About your character's look -- you wanted to be "unrecognizable" and Khalar Zym is certainly a transformative role for you. He looks almost Klingon-like, even.

You know, I've heard that once or twice actually and I'm not actually a devotee of that franchise at all, so that's an unintended parallel, for sure. [Laughs]

All of the villains in Conan have striking, interesting looks - Rose McGowan's character Marique as well. You two make quite the pair.

Yes, she's wonderful. She plays my daughter. But I thought the departments did a superb job in bringing it to life. You know, that land that Robert Howard describes -- it's unlike any other, so you have to bring something hopefully unique and very vivid to it, and everybody did.

Speaking of unique takes on the material, Jason Momoa's Conan is such a departure from the iconic Arnold Schwarzenegger portrayal. How did you two get along and strike your chemistry on set?

Well, I didn't know him when I showed up but I liked him from the first day we started working together. He's very powerful. I thought we were a good match-up together, we were strength to strength, I thought. He's just an all-around hard worker, he's a lot of fun to act with and very improvisational. We had a good time together! To me, he is Conan. No question of it, to me. He looks it and he really breathes it.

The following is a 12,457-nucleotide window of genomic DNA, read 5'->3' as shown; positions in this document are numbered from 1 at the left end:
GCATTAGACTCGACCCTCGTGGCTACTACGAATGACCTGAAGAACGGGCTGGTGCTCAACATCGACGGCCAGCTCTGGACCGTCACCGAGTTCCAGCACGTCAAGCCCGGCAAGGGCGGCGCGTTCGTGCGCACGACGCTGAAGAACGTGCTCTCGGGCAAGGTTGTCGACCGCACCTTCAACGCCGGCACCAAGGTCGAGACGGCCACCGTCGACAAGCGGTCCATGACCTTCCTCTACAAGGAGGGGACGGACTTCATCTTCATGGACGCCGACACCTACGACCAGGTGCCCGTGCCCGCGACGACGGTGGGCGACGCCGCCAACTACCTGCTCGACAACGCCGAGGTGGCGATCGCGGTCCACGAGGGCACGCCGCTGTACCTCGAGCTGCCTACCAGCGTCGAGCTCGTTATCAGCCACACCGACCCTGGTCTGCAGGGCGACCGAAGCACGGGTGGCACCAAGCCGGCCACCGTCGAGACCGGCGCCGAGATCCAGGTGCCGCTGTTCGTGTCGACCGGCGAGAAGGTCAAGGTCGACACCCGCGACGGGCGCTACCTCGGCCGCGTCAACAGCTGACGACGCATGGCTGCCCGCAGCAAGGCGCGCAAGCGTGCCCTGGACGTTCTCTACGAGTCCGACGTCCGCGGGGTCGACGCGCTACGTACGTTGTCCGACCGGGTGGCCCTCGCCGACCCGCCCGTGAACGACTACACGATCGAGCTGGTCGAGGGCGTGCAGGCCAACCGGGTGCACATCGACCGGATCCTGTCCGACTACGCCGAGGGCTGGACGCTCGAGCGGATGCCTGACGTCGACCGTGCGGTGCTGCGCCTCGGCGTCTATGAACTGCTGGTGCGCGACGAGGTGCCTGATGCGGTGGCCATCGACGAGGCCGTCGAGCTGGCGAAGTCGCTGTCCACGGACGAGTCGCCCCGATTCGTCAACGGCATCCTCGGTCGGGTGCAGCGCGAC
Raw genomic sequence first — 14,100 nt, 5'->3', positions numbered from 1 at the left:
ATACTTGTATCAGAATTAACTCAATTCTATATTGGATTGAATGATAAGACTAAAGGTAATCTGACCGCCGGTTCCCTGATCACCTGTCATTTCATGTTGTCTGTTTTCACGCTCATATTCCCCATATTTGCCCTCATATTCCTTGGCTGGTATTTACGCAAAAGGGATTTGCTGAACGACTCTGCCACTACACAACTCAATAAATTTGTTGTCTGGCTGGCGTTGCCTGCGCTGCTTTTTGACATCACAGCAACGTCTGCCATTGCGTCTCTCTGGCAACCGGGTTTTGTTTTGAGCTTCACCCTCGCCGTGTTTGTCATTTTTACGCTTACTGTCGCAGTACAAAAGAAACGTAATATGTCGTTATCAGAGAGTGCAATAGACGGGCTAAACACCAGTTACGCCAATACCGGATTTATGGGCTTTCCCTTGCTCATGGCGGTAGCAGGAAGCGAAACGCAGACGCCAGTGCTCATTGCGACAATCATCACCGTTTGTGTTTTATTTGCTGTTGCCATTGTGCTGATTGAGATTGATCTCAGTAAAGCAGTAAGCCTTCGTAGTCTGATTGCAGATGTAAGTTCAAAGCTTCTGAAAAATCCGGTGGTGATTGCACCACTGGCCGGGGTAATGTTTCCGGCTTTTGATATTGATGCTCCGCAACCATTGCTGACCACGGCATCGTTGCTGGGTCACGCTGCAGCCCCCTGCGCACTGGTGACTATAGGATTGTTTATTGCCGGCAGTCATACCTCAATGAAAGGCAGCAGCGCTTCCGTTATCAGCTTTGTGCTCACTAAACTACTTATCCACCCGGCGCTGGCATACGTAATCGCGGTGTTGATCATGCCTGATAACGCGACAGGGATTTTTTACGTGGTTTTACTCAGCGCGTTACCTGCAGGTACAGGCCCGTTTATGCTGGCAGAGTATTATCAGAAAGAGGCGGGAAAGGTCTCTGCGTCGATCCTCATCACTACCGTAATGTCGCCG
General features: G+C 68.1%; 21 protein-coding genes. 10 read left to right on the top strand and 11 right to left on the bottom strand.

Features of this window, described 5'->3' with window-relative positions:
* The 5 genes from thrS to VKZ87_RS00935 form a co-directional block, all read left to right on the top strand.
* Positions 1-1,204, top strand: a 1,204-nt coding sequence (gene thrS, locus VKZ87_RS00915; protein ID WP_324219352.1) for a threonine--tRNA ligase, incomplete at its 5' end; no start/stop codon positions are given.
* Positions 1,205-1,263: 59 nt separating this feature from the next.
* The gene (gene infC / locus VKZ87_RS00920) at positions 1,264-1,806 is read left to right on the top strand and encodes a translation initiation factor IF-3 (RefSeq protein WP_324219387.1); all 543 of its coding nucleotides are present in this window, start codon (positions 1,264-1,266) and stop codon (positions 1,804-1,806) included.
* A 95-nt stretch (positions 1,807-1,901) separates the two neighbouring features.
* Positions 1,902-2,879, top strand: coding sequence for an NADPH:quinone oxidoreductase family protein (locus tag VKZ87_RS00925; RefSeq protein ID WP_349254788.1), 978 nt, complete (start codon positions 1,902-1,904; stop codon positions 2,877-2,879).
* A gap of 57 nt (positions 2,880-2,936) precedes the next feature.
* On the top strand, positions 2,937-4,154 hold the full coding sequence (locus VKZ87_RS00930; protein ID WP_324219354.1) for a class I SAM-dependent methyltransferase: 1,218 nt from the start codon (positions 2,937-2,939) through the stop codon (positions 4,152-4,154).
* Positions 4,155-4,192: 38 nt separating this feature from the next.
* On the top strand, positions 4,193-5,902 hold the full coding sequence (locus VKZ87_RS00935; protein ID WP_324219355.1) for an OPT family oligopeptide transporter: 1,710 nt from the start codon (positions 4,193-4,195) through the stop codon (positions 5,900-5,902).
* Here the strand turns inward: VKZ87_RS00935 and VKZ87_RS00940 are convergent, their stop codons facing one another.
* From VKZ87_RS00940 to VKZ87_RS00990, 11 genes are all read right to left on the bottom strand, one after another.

When I spoke with him he described the feeling of having to prove himself after doing Baywatch. Have you felt anything similar in your career, wanting to show audiences or the industry that you could do something wildly different than they might expect?

I guess so, I'm sure it's crossed my mind at times. I think when you look at roles, even looking at Khalar Zym, the idea of doing another... what I don't want to do is repeat myself. And I think if I'd been offered sort of a paler version of Col. Quaritch from Avatar, it wouldn't have interested me. But part of what is interesting to me about doing a part like this is you really get a chance to spread your wings, to really show other colors that you've got. So I always look for that. I don't know if it's a question of proving myself, I don't worry about that too much anymore, but I suppose in some sense you have to prove yourself every time you go out there.